Traditional dresses are highly dignified among Ethiopians. It is very common to beautify traditional dresses with handwoven embroidery designs, locally referred to as Tibeb. Ethiopians wear traditional dresses decorated with handwoven Tibeb patterns also at important occasions such as religious ceremonies, wedding programs, funerals, public festivals and other cultural events.
The market for traditional dresses with Tibeb patterns is so competitive that weavers always need to create new and aesthetically pleasing designs. Although the basics are learned from ancestors, weaving Tibeb patterns requires special skill and creative talent of the weavers.
Recently, exploitation of Ethiopian traditional dresses decorated with handwoven Tibeb patterns for commercial purposes by foreigners is being observed. On the other hand, both the Constitution of the Federal Democratic Republic of Ethiopia and other relevant programs and laws of the country recognize that the government should extend protection for the traditional cultures of Ethiopian communities in general and creative works of citizens in particular.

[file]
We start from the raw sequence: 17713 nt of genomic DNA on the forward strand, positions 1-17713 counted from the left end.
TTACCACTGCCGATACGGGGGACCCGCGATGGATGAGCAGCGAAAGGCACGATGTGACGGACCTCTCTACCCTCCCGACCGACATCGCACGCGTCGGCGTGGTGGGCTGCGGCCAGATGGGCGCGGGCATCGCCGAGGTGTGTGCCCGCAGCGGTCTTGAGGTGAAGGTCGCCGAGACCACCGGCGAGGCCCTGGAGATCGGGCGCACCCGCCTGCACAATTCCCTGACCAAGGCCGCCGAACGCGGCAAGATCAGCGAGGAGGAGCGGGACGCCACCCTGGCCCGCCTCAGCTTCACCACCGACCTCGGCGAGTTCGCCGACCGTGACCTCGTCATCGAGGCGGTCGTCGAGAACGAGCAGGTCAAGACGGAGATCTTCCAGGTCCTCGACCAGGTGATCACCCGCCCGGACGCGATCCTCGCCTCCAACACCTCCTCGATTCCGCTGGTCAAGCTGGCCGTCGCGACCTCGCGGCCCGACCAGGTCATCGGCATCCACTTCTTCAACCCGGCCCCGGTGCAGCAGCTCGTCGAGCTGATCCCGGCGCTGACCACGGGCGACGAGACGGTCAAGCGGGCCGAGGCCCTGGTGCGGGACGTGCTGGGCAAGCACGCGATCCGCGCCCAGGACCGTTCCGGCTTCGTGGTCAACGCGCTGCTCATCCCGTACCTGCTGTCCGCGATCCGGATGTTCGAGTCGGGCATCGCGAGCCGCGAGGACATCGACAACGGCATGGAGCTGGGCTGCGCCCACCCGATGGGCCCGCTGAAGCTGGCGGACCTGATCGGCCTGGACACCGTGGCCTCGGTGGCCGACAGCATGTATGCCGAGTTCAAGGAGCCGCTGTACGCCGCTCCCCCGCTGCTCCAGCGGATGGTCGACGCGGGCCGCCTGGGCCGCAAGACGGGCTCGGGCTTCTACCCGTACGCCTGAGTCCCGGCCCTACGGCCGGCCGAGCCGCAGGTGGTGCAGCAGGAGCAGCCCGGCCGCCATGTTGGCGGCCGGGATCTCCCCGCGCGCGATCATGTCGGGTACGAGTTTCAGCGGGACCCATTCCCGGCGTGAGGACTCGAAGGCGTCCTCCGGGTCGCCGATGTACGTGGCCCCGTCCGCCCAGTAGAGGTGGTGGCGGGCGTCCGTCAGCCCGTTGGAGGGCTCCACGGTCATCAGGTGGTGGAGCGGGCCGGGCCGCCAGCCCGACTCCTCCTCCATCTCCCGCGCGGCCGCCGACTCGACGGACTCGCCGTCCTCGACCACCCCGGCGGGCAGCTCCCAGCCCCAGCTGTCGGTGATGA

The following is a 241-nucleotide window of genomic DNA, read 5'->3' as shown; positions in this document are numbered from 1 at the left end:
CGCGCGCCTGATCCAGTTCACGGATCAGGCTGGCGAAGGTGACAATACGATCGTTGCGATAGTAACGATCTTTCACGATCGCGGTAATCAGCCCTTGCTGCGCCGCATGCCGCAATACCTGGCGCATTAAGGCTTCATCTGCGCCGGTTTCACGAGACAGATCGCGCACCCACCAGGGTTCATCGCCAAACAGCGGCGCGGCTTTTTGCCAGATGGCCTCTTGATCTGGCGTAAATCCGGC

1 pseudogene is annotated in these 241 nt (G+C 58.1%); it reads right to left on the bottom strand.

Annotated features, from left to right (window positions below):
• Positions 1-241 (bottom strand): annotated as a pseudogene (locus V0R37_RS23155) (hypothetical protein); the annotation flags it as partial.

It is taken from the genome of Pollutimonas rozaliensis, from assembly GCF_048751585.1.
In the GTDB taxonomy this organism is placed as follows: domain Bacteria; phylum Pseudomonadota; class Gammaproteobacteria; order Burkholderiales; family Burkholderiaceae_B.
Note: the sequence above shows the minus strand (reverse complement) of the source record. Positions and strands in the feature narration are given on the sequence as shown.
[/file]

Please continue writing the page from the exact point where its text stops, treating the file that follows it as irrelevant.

Hence, the article examines whether Tibeb patterns enjoy any legal protection under Ethiopian law. Since Tibeb patterns can be regarded as works of applied art, the article specifically looks into the country’s copyright regime to check if such regime can protect Tibeb patterns. The article contends that the existing copyright system cannot protect Tibeb patterns. At the same time, since Tibeb patterns are tangible form of traditional cultural expressions, the article also looks into the country’s laws to check if they are protected as such. Now again, the article contends that traditional cultural expressions are not protected, and the same is true with Tibeb patterns.
Then, the article concludes with a recommendation that Ethiopia needs to adopt a sui generis system to protect its traditional cultural expressions and accede to the African Swakopmund Protocol aimed at protecting traditional knowledge and expressions in the continent, thereby Tibeb patterns get protection.
Keywords: Tibeb Patterns, Works of Applied Art, Traditional Cultural Expressions, Copyright, Sui Generis